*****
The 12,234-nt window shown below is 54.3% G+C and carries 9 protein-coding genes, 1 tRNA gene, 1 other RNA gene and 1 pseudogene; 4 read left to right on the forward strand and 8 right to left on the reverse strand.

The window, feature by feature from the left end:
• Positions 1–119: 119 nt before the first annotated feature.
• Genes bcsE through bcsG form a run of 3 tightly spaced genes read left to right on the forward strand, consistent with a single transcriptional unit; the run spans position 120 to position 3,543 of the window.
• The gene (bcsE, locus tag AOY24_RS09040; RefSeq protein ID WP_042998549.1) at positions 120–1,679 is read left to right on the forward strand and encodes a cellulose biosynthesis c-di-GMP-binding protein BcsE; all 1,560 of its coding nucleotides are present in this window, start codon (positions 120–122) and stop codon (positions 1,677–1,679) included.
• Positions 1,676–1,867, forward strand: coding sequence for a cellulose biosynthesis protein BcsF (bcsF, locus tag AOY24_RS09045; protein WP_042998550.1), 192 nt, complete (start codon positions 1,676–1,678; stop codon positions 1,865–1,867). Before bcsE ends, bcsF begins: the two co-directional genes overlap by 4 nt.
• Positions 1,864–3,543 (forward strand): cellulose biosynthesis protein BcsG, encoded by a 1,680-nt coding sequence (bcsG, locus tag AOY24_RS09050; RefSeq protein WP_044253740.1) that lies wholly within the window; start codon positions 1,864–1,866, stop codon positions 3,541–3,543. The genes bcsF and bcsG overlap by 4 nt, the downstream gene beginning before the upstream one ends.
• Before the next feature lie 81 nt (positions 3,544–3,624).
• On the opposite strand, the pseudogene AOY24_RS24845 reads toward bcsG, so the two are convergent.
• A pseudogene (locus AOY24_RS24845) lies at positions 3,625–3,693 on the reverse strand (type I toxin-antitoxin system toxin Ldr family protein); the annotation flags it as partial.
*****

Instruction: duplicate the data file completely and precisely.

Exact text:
The 12,234-nt window shown below is 54.3% G+C and carries 9 protein-coding genes, 1 tRNA gene, 1 other RNA gene and 1 pseudogene; 4 read left to right on the forward strand and 8 right to left on the reverse strand.

The window, feature by feature from the left end:
• Positions 1–119: 119 nt before the first annotated feature.
• Genes bcsE through bcsG form a run of 3 tightly spaced genes read left to right on the forward strand, consistent with a single transcriptional unit; the run spans position 120 to position 3,543 of the window.
• The gene (bcsE, locus tag AOY24_RS09040; RefSeq protein ID WP_042998549.1) at positions 120–1,679 is read left to right on the forward strand and encodes a cellulose biosynthesis c-di-GMP-binding protein BcsE; all 1,560 of its coding nucleotides are present in this window, start codon (positions 120–122) and stop codon (positions 1,677–1,679) included.
• Positions 1,676–1,867, forward strand: coding sequence for a cellulose biosynthesis protein BcsF (bcsF, locus tag AOY24_RS09045; protein WP_042998550.1), 192 nt, complete (start codon positions 1,676–1,678; stop codon positions 1,865–1,867). Before bcsE ends, bcsF begins: the two co-directional genes overlap by 4 nt.
• Positions 1,864–3,543 (forward strand): cellulose biosynthesis protein BcsG, encoded by a 1,680-nt coding sequence (bcsG, locus tag AOY24_RS09050; RefSeq protein WP_044253740.1) that lies wholly within the window; start codon positions 1,864–1,866, stop codon positions 3,541–3,543. The genes bcsF and bcsG overlap by 4 nt, the downstream gene beginning before the upstream one ends.
• Before the next feature lie 81 nt (positions 3,544–3,624).
• On the opposite strand, the pseudogene AOY24_RS24845 reads toward bcsG, so the two are convergent.
• A pseudogene (locus AOY24_RS24845) lies at positions 3,625–3,693 on the reverse strand (type I toxin-antitoxin system toxin Ldr family protein); the annotation flags it as partial.